The government wants to introduce subsidies for minibus taxi passengers, Transport Minister Fikile Mbalula has said.
THE government wants to introduce subsidies for minibus taxi passengers, Transport Minister Fikile Mbalula has said.
Speaking at the launch of the R1.1 billion Taxi Relief Fund (TRF) at the National Empowerment Fund (NEF) head office in Sandton on Tuesday, he said the transport policy was being reviewed and other forms of transport, such as bus transport, had already benefited from subsidies.
Professor Jackie Walters, head of the Department of Transport and Supply Chain Management at the University of Johannesburg, said the issue of subsidies for the minibus taxi industry has been debated for some time, but the government had always faced the dilemma of an appropriate distribution system for such a subsidy, because the taxi industry was still largely unregulated.
He believed the government was probably planning to extend the taxi recapitalisation project in one way or another – this programme essentially involves exchanging a used minibus taxi for a new vehicle at a subsidised price.
Professor Walters said it was not true that the minibus-taxi industry was not subsidised, as the recapitalisation plan involved a capital subsidy for taxi operators.
The TRF is a once-off, ex gratia relief fund to help mitigate the impact of the Covid-19 pandemic in the taxi industry.
The disbursement of the TRF had been delayed following talks with taxi associations and representative organisations on the conditions in order to become eligible to receive the funds, said Mbalula.
The NEF is administrating the disbursement of the TRF, and the NEF head office in Sandton is one of nine centres, one in each province, where the TRF is to be disbursed to taxi operators, starting yesterday.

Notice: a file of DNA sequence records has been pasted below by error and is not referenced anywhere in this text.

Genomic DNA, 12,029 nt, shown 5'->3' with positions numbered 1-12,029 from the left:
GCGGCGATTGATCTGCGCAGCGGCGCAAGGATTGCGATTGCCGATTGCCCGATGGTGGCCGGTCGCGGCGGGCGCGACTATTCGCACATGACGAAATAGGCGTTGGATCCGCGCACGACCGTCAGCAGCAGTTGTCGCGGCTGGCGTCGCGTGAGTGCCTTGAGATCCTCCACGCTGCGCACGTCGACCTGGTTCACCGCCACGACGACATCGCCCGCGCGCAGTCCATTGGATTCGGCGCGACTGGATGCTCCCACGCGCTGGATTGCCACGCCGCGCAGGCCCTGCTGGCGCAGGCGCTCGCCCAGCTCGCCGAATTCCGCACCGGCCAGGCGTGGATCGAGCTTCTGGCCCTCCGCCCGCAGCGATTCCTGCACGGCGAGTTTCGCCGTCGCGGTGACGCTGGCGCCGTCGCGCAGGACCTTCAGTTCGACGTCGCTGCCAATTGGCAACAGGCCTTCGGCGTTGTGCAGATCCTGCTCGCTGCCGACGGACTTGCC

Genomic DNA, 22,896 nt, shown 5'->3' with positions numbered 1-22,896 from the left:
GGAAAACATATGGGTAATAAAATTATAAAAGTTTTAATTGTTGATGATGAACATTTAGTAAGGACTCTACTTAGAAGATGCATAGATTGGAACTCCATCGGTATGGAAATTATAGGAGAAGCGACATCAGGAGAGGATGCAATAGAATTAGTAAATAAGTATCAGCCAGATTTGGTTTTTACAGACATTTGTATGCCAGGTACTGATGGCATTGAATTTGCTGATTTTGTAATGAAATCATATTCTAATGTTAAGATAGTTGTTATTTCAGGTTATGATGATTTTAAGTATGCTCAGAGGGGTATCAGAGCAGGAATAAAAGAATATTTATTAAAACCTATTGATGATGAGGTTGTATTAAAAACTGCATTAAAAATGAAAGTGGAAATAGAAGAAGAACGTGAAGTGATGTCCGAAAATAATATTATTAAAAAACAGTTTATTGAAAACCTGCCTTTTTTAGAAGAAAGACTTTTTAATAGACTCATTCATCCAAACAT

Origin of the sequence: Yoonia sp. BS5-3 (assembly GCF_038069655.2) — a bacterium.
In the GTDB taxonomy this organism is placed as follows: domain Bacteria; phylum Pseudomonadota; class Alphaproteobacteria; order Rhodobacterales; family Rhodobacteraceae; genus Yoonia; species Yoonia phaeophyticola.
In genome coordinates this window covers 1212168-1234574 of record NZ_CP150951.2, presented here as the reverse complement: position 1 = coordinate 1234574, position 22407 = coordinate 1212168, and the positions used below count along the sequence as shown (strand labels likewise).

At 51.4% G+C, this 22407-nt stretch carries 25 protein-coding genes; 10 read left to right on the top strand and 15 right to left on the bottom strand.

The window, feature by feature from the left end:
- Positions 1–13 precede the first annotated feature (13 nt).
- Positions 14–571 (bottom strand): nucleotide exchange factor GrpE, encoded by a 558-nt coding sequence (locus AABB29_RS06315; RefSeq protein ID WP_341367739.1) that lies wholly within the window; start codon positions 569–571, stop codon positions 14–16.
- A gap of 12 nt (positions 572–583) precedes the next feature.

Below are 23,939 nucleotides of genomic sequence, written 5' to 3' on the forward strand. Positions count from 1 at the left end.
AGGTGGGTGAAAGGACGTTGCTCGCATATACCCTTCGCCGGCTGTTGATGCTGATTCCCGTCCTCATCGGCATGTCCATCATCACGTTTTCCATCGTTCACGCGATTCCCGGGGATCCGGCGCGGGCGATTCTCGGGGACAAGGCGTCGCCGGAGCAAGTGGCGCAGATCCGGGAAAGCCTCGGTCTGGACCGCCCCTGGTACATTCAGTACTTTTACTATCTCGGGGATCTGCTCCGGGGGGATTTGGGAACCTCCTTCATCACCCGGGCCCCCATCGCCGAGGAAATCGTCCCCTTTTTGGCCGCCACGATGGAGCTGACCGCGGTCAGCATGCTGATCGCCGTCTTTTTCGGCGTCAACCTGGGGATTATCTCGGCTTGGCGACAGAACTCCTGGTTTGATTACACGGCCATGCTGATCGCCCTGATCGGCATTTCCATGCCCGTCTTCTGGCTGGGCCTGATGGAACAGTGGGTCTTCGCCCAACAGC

Mbalula said the government estimated that each TRF beneficiary, including some 137,000 registered taxi operators, were likely to receive about R5,000, which he admitted was not a solution to the severe financial problems faced by the sector through the pandemic.
He said the TRF was merely an offer of some relief, and part of a broader range of assistance provided to businesses throughout the pandemic.
Mbalula said the transport landscape in South Africa had shifted in recent years, with Statistics SA data showing that the number of passengers using minibus taxis had risen to about 11.4 million people in 2020 – from 9.8 million in 2013.
The number of passengers using minibus taxis to get to work had increased to 80.2 percent from 67.7 percent of workers in 2013, the minister added.
He said that most passengers, however, viewed taxi fares as too expensive, which was why subsidies needed to be considered.
Mbalula said that the Department of Transport had an active programme with the collaboration of the industry to address the challenges facing the taxi industry, including formalisation of the industry, creating the best economic empowerment model for the sector, and addressing issues of unity in the sector.
He said public transport operators had faced severe headwinds through the Covid-19 lockdowns, and many jobs and businesses had been lost, particularly affecting cross-border transport operators.
He said taxi operators, for instance, were not allowed to operate under lockdown level 5, and were only allowed to operate at 70 percent of capacity during lockdown levels 4 and 3.
In addition, public transport demand still had not fully returned to what it was before the pandemic, Mbalula said. He added that the department anticipated the disbursement of the TRF would be wrapped up by March.
Among conditions for taxi operators to receive the TRF was for them to be registered with the SA Revenue Service, and they needed to have a transport operators’ licence.
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